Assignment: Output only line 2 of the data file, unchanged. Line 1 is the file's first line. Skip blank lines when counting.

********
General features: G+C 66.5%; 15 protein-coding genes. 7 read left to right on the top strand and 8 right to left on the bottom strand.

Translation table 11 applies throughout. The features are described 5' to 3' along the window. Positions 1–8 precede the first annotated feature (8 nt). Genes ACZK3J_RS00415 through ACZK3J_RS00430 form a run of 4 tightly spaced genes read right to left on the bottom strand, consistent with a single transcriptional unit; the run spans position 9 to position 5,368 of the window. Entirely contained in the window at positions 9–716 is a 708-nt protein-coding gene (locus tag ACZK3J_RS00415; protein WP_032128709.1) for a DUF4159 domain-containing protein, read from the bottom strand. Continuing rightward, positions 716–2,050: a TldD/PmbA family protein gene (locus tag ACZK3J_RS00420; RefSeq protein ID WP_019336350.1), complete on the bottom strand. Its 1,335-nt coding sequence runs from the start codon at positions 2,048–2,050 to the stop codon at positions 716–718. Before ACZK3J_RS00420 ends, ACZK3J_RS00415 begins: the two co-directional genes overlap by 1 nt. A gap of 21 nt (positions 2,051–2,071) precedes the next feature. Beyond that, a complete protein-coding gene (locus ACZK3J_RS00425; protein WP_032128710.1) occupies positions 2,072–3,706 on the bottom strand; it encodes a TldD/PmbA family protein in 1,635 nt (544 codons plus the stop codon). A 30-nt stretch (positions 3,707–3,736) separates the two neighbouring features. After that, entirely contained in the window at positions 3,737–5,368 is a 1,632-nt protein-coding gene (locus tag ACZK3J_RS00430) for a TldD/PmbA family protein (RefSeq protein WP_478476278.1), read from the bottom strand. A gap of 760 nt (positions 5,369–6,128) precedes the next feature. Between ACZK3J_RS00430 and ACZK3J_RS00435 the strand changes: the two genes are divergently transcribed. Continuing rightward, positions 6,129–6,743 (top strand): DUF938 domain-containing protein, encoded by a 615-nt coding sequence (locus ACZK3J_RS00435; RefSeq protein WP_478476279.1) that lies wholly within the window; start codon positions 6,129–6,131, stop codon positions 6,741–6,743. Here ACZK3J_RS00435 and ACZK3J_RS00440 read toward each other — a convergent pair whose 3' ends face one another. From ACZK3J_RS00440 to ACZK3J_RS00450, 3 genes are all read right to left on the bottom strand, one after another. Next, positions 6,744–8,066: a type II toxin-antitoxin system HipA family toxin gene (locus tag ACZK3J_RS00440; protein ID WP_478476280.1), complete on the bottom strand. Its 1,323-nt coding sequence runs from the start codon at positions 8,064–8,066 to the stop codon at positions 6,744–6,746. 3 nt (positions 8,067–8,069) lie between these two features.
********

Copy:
Translation table 11 applies throughout. The features are described 5' to 3' along the window. Positions 1–8 precede the first annotated feature (8 nt). Genes ACZK3J_RS00415 through ACZK3J_RS00430 form a run of 4 tightly spaced genes read right to left on the bottom strand, consistent with a single transcriptional unit; the run spans position 9 to position 5,368 of the window. Entirely contained in the window at positions 9–716 is a 708-nt protein-coding gene (locus tag ACZK3J_RS00415; protein WP_032128709.1) for a DUF4159 domain-containing protein, read from the bottom strand. Continuing rightward, positions 716–2,050: a TldD/PmbA family protein gene (locus tag ACZK3J_RS00420; RefSeq protein ID WP_019336350.1), complete on the bottom strand. Its 1,335-nt coding sequence runs from the start codon at positions 2,048–2,050 to the stop codon at positions 716–718. Before ACZK3J_RS00420 ends, ACZK3J_RS00415 begins: the two co-directional genes overlap by 1 nt. A gap of 21 nt (positions 2,051–2,071) precedes the next feature. Beyond that, a complete protein-coding gene (locus ACZK3J_RS00425; protein WP_032128710.1) occupies positions 2,072–3,706 on the bottom strand; it encodes a TldD/PmbA family protein in 1,635 nt (544 codons plus the stop codon). A 30-nt stretch (positions 3,707–3,736) separates the two neighbouring features. After that, entirely contained in the window at positions 3,737–5,368 is a 1,632-nt protein-coding gene (locus tag ACZK3J_RS00430) for a TldD/PmbA family protein (RefSeq protein WP_478476278.1), read from the bottom strand. A gap of 760 nt (positions 5,369–6,128) precedes the next feature. Between ACZK3J_RS00430 and ACZK3J_RS00435 the strand changes: the two genes are divergently transcribed. Continuing rightward, positions 6,129–6,743 (top strand): DUF938 domain-containing protein, encoded by a 615-nt coding sequence (locus ACZK3J_RS00435; RefSeq protein WP_478476279.1) that lies wholly within the window; start codon positions 6,129–6,131, stop codon positions 6,741–6,743. Here ACZK3J_RS00435 and ACZK3J_RS00440 read toward each other — a convergent pair whose 3' ends face one another. From ACZK3J_RS00440 to ACZK3J_RS00450, 3 genes are all read right to left on the bottom strand, one after another. Next, positions 6,744–8,066: a type II toxin-antitoxin system HipA family toxin gene (locus tag ACZK3J_RS00440; protein ID WP_478476280.1), complete on the bottom strand. Its 1,323-nt coding sequence runs from the start codon at positions 8,064–8,066 to the stop codon at positions 6,744–6,746. 3 nt (positions 8,067–8,069) lie between these two features.